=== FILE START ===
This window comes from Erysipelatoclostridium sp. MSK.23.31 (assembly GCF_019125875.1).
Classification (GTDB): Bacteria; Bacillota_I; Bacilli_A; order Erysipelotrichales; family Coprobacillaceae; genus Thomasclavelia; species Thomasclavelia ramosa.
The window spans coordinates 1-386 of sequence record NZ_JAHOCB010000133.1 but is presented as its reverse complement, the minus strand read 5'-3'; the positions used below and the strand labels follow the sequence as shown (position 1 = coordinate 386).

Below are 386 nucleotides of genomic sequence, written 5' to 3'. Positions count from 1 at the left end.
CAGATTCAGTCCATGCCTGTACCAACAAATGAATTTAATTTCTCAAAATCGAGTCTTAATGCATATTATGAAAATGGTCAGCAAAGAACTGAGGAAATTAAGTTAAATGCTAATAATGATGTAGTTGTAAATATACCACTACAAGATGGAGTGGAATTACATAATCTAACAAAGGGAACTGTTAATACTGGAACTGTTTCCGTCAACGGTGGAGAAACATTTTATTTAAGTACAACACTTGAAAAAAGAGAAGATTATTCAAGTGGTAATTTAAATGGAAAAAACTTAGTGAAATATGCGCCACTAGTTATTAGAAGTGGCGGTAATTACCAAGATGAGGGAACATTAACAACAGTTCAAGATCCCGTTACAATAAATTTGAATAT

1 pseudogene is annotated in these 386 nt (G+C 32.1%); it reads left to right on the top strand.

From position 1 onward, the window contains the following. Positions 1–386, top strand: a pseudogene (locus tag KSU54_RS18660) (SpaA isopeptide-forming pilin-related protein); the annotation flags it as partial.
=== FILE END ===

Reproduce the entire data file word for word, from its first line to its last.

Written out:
This window comes from Erysipelatoclostridium sp. MSK.23.31 (assembly GCF_019125875.1).
Classification (GTDB): Bacteria; Bacillota_I; Bacilli_A; order Erysipelotrichales; family Coprobacillaceae; genus Thomasclavelia; species Thomasclavelia ramosa.
The window spans coordinates 1-386 of sequence record NZ_JAHOCB010000133.1 but is presented as its reverse complement, the minus strand read 5'-3'; the positions used below and the strand labels follow the sequence as shown (position 1 = coordinate 386).

Below are 386 nucleotides of genomic sequence, written 5' to 3'. Positions count from 1 at the left end.
CAGATTCAGTCCATGCCTGTACCAACAAATGAATTTAATTTCTCAAAATCGAGTCTTAATGCATATTATGAAAATGGTCAGCAAAGAACTGAGGAAATTAAGTTAAATGCTAATAATGATGTAGTTGTAAATATACCACTACAAGATGGAGTGGAATTACATAATCTAACAAAGGGAACTGTTAATACTGGAACTGTTTCCGTCAACGGTGGAGAAACATTTTATTTAAGTACAACACTTGAAAAAAGAGAAGATTATTCAAGTGGTAATTTAAATGGAAAAAACTTAGTGAAATATGCGCCACTAGTTATTAGAAGTGGCGGTAATTACCAAGATGAGGGAACATTAACAACAGTTCAAGATCCCGTTACAATAAATTTGAATAT

1 pseudogene is annotated in these 386 nt (G+C 32.1%); it reads left to right on the top strand.

From position 1 onward, the window contains the following. Positions 1–386, top strand: a pseudogene (locus tag KSU54_RS18660) (SpaA isopeptide-forming pilin-related protein); the annotation flags it as partial.